Monday, August 10, 2009

Social Health and the False Readings of Economics

James Howard Kunstler, called a 'collapsist' by someone recently, writes in his weekly essay today about the mistake of judging the value of our economic activity by numbers:

One of main reasons behind the vast confusion now reigning in the USA, our
failure to construct a coherent consensus about what is happening to us (or what
to do about it), is our foolish obsession with econometrics -- viewing the world
solely through the "lens" of mathematical models. We think that just
because we can measure things in numbers, we can make sense of

For decades we measured the health of our economy (and therefore of our
society) by the number of "housing starts" recorded month-to-month. For
decades, this translated into the number of suburban tract houses being built in
the asteroid belts of our towns and cities. When housing starts were up,
the simple-minded declared that things were good; when down, bad. What this view
failed to consider was that all these suburban houses added up to a living
arrangement with no future. That's what we were so busy actually doing.
Which is why I refer to this monumentally unwise investment as the greatest
misallocation of resources in the history of the world.

Even this interpretation -- severe as it is -- does not encompass the sheer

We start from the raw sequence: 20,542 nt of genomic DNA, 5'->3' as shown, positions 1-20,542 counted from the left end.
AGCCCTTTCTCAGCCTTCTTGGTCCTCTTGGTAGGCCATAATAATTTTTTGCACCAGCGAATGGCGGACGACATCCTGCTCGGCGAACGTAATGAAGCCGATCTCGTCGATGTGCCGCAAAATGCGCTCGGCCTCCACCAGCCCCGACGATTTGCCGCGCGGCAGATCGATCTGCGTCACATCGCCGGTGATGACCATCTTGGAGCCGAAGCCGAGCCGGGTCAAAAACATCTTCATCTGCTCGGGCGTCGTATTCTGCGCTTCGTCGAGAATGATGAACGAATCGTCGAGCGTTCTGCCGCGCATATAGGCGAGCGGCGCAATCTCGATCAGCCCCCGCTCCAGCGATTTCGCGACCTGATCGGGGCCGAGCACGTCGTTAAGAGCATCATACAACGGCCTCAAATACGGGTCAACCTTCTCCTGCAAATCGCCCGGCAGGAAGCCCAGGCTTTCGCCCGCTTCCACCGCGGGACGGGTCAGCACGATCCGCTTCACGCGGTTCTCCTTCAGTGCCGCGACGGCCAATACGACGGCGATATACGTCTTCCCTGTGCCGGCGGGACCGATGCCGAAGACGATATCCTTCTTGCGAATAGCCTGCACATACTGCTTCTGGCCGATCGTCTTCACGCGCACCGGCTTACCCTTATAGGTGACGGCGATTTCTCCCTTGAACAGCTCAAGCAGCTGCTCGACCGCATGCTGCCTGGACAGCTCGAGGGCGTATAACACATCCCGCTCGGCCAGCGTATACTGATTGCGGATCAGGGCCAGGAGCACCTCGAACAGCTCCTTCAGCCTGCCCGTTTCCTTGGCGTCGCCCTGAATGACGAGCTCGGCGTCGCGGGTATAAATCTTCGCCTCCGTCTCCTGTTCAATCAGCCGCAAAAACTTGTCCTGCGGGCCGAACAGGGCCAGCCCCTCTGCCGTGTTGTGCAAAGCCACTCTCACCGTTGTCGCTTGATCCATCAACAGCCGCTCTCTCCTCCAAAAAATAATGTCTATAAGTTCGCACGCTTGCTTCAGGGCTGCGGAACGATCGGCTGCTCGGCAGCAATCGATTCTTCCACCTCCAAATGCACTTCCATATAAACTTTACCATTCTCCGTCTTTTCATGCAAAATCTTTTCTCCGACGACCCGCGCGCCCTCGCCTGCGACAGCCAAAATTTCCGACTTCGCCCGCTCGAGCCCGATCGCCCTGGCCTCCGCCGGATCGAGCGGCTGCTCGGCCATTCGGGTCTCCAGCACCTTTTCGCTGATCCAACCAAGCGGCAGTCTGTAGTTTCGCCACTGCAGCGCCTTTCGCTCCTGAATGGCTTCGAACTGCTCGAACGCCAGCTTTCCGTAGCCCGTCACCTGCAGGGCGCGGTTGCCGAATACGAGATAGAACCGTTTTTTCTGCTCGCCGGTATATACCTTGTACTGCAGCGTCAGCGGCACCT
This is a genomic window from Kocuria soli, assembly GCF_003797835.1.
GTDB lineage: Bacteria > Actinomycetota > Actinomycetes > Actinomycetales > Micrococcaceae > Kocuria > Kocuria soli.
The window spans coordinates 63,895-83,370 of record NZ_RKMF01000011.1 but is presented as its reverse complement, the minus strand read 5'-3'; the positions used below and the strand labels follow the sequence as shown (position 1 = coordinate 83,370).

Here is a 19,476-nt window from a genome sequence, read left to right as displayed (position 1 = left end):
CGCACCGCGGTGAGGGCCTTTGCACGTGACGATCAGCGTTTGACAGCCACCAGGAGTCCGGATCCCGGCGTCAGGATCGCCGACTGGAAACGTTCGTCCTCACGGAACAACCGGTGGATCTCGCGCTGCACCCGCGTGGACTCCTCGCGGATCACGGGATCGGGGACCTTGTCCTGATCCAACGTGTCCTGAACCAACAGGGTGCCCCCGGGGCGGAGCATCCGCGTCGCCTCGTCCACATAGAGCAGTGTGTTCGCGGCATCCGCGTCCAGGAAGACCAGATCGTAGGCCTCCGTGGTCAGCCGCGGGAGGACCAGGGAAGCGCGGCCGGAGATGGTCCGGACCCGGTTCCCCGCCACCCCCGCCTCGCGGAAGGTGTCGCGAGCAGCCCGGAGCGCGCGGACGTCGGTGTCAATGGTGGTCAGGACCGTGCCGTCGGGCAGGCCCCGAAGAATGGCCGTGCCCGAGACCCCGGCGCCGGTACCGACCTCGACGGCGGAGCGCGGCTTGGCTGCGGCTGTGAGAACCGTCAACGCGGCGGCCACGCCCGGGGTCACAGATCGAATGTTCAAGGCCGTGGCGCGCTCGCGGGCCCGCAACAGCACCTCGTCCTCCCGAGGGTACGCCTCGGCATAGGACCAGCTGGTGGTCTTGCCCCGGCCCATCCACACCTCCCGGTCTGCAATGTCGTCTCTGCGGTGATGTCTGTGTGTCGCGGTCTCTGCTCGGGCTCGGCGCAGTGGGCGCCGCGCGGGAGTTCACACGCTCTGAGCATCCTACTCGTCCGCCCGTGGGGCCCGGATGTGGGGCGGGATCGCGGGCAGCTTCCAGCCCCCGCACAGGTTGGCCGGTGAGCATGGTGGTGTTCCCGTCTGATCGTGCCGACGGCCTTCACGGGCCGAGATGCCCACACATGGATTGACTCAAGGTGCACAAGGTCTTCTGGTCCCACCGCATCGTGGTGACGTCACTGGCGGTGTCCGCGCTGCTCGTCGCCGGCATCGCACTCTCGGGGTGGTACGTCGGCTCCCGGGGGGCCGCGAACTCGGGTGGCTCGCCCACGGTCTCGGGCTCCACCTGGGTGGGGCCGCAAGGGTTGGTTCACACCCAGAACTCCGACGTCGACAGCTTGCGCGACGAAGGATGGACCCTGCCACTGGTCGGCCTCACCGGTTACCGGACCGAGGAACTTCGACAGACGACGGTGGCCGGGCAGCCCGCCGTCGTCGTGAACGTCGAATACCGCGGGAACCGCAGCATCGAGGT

damage done by the act itself, on-the-ground and to our social and cultural
relations. Suburbia destroyed the magnificent American landscape as
effectively as it destroyed the social development of children, the worth of
public space, the quality of civic life, and each person's ability to really
care about the place they called home.

Whenever I hear an economist making claims that the recession the ending and the recovery is beginning, based on a temporary stock-market ralley or some temporary lowering of the unemployment rate, I am skeptical. These are just numbers that don't speak to the true realities of the economy.

Kunstler is right. The right interpretation of the numbers, taking into account far greater factors than just a few economic numbers being proffered by a governmental agency, is what's needed, and not just some false and sunny optimism.

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